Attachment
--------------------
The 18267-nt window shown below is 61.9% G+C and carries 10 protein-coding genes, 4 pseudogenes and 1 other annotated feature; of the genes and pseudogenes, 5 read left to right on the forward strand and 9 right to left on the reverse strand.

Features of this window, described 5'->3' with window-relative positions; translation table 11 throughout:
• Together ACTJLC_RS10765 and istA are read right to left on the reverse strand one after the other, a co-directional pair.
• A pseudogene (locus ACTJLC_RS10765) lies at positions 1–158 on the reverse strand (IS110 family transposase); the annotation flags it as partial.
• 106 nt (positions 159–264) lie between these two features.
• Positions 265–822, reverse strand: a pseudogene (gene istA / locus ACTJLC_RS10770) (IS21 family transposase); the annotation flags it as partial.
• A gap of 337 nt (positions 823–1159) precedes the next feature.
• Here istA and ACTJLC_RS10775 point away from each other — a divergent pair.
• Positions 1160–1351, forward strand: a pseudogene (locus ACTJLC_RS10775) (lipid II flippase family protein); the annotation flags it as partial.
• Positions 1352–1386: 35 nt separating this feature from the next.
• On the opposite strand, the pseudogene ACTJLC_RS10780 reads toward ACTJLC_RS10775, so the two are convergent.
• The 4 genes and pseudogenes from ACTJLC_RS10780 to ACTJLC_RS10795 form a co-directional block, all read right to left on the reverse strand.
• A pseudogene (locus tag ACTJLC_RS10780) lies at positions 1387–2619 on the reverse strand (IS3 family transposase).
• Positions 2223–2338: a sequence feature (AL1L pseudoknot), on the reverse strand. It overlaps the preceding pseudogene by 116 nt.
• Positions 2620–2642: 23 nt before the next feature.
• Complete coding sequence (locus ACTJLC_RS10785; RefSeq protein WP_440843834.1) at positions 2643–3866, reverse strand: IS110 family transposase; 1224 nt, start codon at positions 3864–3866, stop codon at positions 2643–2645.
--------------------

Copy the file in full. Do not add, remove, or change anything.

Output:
The 18267-nt window shown below is 61.9% G+C and carries 10 protein-coding genes, 4 pseudogenes and 1 other annotated feature; of the genes and pseudogenes, 5 read left to right on the forward strand and 9 right to left on the reverse strand.

Features of this window, described 5'->3' with window-relative positions; translation table 11 throughout:
• Together ACTJLC_RS10765 and istA are read right to left on the reverse strand one after the other, a co-directional pair.
• A pseudogene (locus ACTJLC_RS10765) lies at positions 1–158 on the reverse strand (IS110 family transposase); the annotation flags it as partial.
• 106 nt (positions 159–264) lie between these two features.
• Positions 265–822, reverse strand: a pseudogene (gene istA / locus ACTJLC_RS10770) (IS21 family transposase); the annotation flags it as partial.
• A gap of 337 nt (positions 823–1159) precedes the next feature.
• Here istA and ACTJLC_RS10775 point away from each other — a divergent pair.
• Positions 1160–1351, forward strand: a pseudogene (locus ACTJLC_RS10775) (lipid II flippase family protein); the annotation flags it as partial.
• Positions 1352–1386: 35 nt separating this feature from the next.
• On the opposite strand, the pseudogene ACTJLC_RS10780 reads toward ACTJLC_RS10775, so the two are convergent.
• The 4 genes and pseudogenes from ACTJLC_RS10780 to ACTJLC_RS10795 form a co-directional block, all read right to left on the reverse strand.
• A pseudogene (locus tag ACTJLC_RS10780) lies at positions 1387–2619 on the reverse strand (IS3 family transposase).
• Positions 2223–2338: a sequence feature (AL1L pseudoknot), on the reverse strand. It overlaps the preceding pseudogene by 116 nt.
• Positions 2620–2642: 23 nt before the next feature.
• Complete coding sequence (locus ACTJLC_RS10785; RefSeq protein WP_440843834.1) at positions 2643–3866, reverse strand: IS110 family transposase; 1224 nt, start codon at positions 3864–3866, stop codon at positions 2643–2645.